Manhattan's "liberalism" functions only so long as that word is defined along traditional lines, which have come to include "equal rights for women." In the ways that seem important to me in 1979, Manhattan is a profoundly conservative movie. In its sexual politics, it is shockingly conservative. In its understanding of women, in its view of the possibilities of...
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Manhattan is a profoundly and multifariously dishonest picture. It can be read in both directions, as if it were written simultaneously in English and Hebrew. As Manhattan, it is the story of a decent little fellow who shakes off TV commercialism, moves into a more modest apartment, and tries to authenticate his life as an artist….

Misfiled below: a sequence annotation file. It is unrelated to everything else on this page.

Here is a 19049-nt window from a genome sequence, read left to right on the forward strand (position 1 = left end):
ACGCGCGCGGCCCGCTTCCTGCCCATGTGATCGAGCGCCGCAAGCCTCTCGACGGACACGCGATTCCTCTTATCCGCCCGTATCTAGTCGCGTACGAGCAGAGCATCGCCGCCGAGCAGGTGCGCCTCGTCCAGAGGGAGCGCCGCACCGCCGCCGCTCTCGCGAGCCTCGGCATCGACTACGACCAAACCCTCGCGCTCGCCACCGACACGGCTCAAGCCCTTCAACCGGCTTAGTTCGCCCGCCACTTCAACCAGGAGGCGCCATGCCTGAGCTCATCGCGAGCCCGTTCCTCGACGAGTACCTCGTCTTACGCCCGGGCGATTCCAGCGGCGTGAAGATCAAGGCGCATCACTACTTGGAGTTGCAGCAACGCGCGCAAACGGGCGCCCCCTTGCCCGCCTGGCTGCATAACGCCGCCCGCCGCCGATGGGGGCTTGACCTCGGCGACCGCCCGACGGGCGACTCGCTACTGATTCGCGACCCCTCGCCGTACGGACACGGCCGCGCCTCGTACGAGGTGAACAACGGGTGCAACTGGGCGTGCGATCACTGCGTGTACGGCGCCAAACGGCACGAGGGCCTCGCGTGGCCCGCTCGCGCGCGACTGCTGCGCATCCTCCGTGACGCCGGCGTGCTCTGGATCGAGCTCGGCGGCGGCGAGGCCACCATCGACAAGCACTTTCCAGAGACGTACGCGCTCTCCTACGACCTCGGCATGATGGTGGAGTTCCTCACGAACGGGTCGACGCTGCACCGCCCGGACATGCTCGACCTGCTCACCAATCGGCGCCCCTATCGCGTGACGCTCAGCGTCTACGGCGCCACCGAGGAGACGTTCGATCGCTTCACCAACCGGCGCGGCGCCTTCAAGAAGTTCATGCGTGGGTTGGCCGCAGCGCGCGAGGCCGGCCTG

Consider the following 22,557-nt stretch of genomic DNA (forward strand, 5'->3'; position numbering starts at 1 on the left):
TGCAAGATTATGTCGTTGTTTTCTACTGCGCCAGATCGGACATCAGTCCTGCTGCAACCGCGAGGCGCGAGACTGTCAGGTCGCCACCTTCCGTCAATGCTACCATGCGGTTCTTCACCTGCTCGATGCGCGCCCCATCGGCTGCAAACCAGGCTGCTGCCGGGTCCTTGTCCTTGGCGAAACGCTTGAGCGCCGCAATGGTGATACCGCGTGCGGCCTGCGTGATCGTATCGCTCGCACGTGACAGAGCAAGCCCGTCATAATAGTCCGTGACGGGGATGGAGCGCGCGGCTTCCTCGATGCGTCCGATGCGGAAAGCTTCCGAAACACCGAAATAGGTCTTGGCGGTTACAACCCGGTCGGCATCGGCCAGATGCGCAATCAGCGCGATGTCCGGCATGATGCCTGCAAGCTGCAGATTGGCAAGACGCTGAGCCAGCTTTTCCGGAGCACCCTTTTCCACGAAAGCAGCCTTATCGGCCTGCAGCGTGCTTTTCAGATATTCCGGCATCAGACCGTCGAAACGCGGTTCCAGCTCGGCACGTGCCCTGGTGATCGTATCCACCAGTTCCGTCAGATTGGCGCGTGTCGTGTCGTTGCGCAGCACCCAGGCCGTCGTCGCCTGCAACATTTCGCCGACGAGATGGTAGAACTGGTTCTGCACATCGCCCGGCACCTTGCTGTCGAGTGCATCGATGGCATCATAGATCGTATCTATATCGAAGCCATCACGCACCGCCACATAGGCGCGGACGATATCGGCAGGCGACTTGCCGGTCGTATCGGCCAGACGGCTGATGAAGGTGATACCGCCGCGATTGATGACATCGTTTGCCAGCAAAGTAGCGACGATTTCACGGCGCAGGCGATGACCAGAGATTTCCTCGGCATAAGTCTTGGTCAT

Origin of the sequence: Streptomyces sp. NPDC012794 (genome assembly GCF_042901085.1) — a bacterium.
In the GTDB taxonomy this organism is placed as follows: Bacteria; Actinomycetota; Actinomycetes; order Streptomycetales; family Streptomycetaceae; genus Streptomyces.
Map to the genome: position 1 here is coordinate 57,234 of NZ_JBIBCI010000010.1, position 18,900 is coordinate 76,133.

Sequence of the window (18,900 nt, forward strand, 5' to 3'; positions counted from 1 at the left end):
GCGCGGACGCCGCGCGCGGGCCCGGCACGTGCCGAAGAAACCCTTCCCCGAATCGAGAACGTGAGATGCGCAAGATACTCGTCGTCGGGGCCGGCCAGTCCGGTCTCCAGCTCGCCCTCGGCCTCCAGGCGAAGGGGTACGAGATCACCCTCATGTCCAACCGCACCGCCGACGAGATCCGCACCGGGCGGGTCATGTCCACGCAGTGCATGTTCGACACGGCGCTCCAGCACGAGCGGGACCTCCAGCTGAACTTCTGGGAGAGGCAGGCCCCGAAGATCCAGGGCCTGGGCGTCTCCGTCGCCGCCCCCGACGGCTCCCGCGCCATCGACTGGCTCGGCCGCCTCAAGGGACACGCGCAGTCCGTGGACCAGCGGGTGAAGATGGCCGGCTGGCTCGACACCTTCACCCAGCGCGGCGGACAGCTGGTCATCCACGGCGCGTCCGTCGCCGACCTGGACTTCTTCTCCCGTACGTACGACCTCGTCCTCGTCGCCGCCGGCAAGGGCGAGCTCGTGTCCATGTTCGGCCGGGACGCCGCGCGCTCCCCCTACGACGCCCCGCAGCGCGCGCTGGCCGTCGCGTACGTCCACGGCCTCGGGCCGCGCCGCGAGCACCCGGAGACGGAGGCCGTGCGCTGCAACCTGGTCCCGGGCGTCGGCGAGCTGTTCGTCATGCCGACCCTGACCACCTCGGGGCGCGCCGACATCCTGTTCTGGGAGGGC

Read backward, however—and the continuous flip humor demands that it be read thus—Nattahnam is all tongue-in-cheek cynicism. Isaac is a bit of a shnook, redeemed only partially by his wisecracks; Mary, though dazzling, is also a fool and a sickie; Tracy has previously had three affairs with boys and is, for all her extolled precocious perspicacity, also childishly uncomprehending—as when she comments about aging TV performers with face-lifts, "Why can't they just age naturally?" Jill and Connie are clever, cold women, obviously created during a milk-of-human-kindness strike; Emily is a cipher—of the kind, incidentally, that no true artist would allow in his film….
Look at that closing speech of Tracy's, in response to Isaac's fear that she will lose her innocence and her love for him: "Six months isn't so long." Very sensible. "Everybody gets corrupted." Is that to be taken at face value—truth from an angel: Tracy's kind of corruption would be merely a civilizing old-world polish on her honesty and wisdom? Or as wry irony: even the cherub looks forward to...